If you ever had a pet, you know that there are pure characters.

The more time you spend with them, the more you notice how they interact with you, be it with love and adoration or annoyance and indifference. Even more, you see how they explore the world.

In our household, there are two of them – a mother-daughter duo that came to us from a shelter in Spain. We love them to bits. I'd sell my heart and soul for them, our children, Sissi (daughter) and Resi (mother).

(And I even accept that I can never laugh at my home because the shrill seagull noises I make annoy the fuck out of Sissi so she bites my ankles to shut me up. This is my burden to carry but I accept.)

You have to see them when someone new shows up at our apartment – or something new stands in front of them (think: new food or a mysterious never-seen-before bag).

Resi, who spent her first year in life on the Madrid streets, is always the suspicious one. She'd give a side-eye to new people, and move uneasily, from one paw to another, when facing new toys. Her muscles bunch up as she observes the room, ready to strike if something unexpected happens. (Most likely, she'd bolt away but sometimes she gives a mean paw punch at the speed of the light.)

Yet, Sissi, who was brought to the shelter as a newborn kitten, is the explorer. We jokingly call her our customs control because no object is left unturned when she's on the mission. She meets the world – be it new delicious food, or a dust speckle on the floor – tongue first: That's how she knows what food to snatch from Resi, or what to watch out for the next time.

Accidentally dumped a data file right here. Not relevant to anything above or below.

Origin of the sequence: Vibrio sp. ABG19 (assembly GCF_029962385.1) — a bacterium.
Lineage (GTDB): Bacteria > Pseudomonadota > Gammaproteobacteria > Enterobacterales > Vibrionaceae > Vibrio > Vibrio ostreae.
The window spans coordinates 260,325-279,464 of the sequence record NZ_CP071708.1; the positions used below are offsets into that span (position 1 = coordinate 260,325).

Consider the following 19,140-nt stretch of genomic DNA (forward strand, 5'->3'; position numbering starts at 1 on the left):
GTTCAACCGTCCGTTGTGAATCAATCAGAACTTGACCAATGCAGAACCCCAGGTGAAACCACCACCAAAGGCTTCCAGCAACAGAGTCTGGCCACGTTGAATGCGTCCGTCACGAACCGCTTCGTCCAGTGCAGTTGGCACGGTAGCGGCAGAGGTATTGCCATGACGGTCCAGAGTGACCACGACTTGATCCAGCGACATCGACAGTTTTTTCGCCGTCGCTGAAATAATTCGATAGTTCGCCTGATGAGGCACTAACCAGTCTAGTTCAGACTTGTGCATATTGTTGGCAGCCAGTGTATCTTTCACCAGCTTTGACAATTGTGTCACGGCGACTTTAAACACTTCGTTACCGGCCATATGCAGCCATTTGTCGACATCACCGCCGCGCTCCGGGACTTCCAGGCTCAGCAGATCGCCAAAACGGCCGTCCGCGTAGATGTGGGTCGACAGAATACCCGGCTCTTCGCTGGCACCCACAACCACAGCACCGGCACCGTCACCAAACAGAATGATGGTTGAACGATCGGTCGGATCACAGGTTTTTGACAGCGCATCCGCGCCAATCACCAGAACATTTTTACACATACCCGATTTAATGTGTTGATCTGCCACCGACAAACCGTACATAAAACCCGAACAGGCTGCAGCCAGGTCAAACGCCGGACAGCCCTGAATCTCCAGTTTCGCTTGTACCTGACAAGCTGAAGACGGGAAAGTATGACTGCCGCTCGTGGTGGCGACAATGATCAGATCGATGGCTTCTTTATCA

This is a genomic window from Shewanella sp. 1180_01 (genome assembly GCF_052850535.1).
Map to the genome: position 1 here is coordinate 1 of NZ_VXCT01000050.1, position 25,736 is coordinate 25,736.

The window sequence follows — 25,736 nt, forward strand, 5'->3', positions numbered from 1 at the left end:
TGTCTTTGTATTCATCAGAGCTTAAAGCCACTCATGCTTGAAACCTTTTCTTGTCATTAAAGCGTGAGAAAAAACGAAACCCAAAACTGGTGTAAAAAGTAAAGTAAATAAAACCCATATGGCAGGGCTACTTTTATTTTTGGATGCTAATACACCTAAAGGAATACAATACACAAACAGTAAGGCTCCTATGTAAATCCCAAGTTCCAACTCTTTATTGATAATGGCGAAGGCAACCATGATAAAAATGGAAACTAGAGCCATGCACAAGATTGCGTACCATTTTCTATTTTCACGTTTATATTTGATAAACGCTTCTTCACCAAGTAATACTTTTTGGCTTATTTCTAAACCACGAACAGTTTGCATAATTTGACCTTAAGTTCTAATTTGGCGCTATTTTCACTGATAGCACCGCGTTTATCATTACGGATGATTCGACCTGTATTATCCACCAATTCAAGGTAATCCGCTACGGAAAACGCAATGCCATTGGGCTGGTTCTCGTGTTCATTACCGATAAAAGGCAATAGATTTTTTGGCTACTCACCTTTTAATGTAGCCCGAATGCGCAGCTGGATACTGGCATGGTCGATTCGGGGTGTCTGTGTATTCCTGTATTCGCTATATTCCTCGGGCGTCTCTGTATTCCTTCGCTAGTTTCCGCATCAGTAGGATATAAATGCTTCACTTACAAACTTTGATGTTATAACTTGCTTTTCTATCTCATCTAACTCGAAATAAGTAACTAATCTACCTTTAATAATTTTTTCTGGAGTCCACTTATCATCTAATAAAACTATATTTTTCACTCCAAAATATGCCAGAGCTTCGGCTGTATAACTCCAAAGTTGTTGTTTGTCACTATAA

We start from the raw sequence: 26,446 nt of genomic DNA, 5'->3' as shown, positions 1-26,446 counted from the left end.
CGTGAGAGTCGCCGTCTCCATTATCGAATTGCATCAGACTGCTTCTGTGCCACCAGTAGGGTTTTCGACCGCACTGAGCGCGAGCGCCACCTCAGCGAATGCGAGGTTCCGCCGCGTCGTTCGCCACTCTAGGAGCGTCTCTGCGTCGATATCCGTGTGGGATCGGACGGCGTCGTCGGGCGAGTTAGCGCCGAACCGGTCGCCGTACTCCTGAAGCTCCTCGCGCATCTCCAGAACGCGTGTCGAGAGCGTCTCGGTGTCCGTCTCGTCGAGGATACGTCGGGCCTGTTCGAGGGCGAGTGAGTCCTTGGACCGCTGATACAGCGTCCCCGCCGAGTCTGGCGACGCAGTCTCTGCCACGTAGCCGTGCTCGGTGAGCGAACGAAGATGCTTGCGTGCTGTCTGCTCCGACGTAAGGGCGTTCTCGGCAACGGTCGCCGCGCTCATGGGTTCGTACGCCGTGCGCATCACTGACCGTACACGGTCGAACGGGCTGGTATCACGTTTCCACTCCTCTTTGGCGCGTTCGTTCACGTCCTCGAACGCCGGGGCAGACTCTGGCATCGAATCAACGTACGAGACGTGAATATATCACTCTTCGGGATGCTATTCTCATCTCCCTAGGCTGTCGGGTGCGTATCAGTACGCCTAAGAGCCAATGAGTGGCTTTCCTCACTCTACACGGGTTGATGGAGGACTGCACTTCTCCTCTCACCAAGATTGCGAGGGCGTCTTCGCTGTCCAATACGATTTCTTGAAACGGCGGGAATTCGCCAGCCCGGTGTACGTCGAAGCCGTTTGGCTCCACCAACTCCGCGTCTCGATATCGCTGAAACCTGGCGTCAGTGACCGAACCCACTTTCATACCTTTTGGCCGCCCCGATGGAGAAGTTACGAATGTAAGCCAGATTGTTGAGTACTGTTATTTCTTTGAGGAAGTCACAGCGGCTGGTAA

It always strikes me how these instincts in them are unconscious, how their past experiences have shaped their today's behaviour. I'd never claim to be a behavioural expert – for cats or humans alike – but there are some cues I can relate to.

When committing to something new. When failing.

Like Resi, I want to shy away – because I remember how much it hurts to step out of my comfort zone.

Like Sissi, I also want to explore – because I remember how fulfilling it is to catch an opportunity and strike gold when you least expect it.

Yet, also when giving my 10th try to do something I desire. When failing, again.

Like Resi, I might stand still but her greatest superpower is in observance and staying put.

Like Sissi, I might explore but always springing into action is like banging into the steel door without searching for the key to open it first.

The thing with human experiences, we can zoom out from our current context and analyse our moves: One day, I'm Resi, and the other – I'm Sissi.

There's a little bit of both inside us.

There's a little bit of push and pull – and who's to say what's better or worse?